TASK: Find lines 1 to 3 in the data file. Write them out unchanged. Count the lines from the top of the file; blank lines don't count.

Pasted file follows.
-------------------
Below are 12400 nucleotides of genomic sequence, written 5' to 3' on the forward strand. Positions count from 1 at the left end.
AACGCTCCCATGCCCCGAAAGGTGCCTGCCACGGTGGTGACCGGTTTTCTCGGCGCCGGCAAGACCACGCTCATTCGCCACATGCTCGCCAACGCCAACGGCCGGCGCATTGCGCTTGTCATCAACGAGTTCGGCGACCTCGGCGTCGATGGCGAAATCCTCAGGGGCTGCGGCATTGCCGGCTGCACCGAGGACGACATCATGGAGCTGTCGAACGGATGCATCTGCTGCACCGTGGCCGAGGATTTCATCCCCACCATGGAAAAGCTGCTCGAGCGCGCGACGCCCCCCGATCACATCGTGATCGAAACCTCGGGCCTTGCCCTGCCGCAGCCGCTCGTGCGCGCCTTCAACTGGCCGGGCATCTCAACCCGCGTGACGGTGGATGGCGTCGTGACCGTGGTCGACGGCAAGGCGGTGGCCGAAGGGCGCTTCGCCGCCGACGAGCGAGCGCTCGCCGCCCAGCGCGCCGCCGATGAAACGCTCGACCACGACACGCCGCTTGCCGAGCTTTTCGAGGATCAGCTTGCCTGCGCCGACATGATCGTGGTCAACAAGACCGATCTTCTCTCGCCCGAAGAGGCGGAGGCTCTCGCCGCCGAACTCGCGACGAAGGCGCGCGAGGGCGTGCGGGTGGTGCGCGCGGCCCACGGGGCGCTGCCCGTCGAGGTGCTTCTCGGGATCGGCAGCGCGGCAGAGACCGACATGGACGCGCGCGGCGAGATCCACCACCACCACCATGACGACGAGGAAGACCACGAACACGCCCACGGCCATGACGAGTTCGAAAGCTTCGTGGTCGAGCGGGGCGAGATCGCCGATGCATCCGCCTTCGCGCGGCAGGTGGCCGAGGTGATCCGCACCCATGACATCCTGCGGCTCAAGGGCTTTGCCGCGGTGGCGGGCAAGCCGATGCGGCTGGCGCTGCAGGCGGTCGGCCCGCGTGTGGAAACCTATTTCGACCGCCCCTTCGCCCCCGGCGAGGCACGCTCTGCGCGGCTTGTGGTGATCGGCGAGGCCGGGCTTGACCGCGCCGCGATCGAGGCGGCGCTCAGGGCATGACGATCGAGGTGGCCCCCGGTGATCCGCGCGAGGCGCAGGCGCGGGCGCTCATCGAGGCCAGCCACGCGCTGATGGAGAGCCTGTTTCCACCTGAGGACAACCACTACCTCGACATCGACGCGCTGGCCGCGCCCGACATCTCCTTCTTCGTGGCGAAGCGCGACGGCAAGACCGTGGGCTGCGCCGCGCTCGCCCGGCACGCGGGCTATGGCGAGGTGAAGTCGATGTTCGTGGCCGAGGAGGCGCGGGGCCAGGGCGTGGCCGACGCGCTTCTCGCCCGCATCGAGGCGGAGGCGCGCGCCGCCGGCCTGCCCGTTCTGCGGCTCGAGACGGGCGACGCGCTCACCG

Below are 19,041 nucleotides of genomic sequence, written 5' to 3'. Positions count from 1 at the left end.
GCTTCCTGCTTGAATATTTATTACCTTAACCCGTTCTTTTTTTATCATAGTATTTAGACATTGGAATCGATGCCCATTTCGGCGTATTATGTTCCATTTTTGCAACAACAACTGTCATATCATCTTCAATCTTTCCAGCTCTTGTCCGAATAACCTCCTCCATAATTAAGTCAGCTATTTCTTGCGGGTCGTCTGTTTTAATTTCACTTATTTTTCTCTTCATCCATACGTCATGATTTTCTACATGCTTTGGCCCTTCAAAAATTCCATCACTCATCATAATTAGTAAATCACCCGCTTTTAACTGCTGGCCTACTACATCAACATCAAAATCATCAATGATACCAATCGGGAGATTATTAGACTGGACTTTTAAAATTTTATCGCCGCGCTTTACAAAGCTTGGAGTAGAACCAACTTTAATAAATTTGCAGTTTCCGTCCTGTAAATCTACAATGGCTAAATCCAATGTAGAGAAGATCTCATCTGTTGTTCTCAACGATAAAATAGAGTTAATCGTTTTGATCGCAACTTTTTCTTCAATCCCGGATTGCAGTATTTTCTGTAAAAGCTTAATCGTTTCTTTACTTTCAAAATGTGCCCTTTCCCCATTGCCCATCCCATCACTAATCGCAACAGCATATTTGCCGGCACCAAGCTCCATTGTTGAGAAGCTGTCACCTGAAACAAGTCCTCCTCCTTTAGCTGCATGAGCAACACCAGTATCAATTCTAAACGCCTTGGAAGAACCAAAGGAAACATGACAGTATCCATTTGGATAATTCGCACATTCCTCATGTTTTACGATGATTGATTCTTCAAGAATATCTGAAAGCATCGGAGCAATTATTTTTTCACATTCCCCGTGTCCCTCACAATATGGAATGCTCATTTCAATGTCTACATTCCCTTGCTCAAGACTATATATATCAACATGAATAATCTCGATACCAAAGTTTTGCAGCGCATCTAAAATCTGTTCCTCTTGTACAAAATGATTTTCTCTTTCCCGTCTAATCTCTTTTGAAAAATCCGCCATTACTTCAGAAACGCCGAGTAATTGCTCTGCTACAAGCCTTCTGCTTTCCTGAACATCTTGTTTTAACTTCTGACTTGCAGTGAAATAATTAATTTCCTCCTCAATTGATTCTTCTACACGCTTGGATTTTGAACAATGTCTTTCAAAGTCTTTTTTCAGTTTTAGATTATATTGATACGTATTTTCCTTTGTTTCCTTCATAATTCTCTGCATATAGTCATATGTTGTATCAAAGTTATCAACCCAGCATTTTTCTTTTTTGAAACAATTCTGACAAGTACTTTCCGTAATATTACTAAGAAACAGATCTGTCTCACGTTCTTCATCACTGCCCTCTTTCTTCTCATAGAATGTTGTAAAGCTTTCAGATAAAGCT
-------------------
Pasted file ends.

Below are 12400 nucleotides of genomic sequence, written 5' to 3' on the forward strand. Positions count from 1 at the left end.
AACGCTCCCATGCCCCGAAAGGTGCCTGCCACGGTGGTGACCGGTTTTCTCGGCGCCGGCAAGACCACGCTCATTCGCCACATGCTCGCCAACGCCAACGGCCGGCGCATTGCGCTTGTCATCAACGAGTTCGGCGACCTCGGCGTCGATGGCGAAATCCTCAGGGGCTGCGGCATTGCCGGCTGCACCGAGGACGACATCATGGAGCTGTCGAACGGATGCATCTGCTGCACCGTGGCCGAGGATTTCATCCCCACCATGGAAAAGCTGCTCGAGCGCGCGACGCCCCCCGATCACATCGTGATCGAAACCTCGGGCCTTGCCCTGCCGCAGCCGCTCGTGCGCGCCTTCAACTGGCCGGGCATCTCAACCCGCGTGACGGTGGATGGCGTCGTGACCGTGGTCGACGGCAAGGCGGTGGCCGAAGGGCGCTTCGCCGCCGACGAGCGAGCGCTCGCCGCCCAGCGCGCCGCCGATGAAACGCTCGACCACGACACGCCGCTTGCCGAGCTTTTCGAGGATCAGCTTGCCTGCGCCGACATGATCGTGGTCAACAAGACCGATCTTCTCTCGCCCGAAGAGGCGGAGGCTCTCGCCGCCGAACTCGCGACGAAGGCGCGCGAGGGCGTGCGGGTGGTGCGCGCGGCCCACGGGGCGCTGCCCGTCGAGGTGCTTCTCGGGATCGGCAGCGCGGCAGAGACCGACATGGACGCGCGCGGCGAGATCCACCACCACCACCATGACGACGAGGAAGACCACGAACACGCCCACGGCCATGACGAGTTCGAAAGCTTCGTGGTCGAGCGGGGCGAGATCGCCGATGCATCCGCCTTCGCGCGGCAGGTGGCCGAGGTGATCCGCACCCATGACATCCTGCGGCTCAAGGGCTTTGCCGCGGTGGCGGGCAAGCCGATGCGGCTGGCGCTGCAGGCGGTCGGCCCGCGTGTGGAAACCTATTTCGACCGCCCCTTCGCCCCCGGCGAGGCACGCTCTGCGCGGCTTGTGGTGATCGGCGAGGCCGGGCTTGACCGCGCCGCGATCGAGGCGGCGCTCAGGGCATGACGATCGAGGTGGCCCCCGGTGATCCGCGCGAGGCGCAGGCGCGGGCGCTCATCGAGGCCAGCCACGCGCTGATGGAGAGCCTGTTTCCACCTGAGGACAACCACTACCTCGACATCGACGCGCTGGCCGCGCCCGACATCTCCTTCTTCGTGGCGAAGCGCGACGGCAAGACCGTGGGCTGCGCCGCGCTCGCCCGGCACGCGGGCTATGGCGAGGTGAAGTCGATGTTCGTGGCCGAGGAGGCGCGGGGCCAGGGCGTGGCCGACGCGCTTCTCGCCCGCATCGAGGCGGAGGCGCGCGCCGCCGGCCTGCCCGTTCTGCGGCTCGAGACGGGCGACGCGCTCACCG

Below are 19,041 nucleotides of genomic sequence, written 5' to 3'. Positions count from 1 at the left end.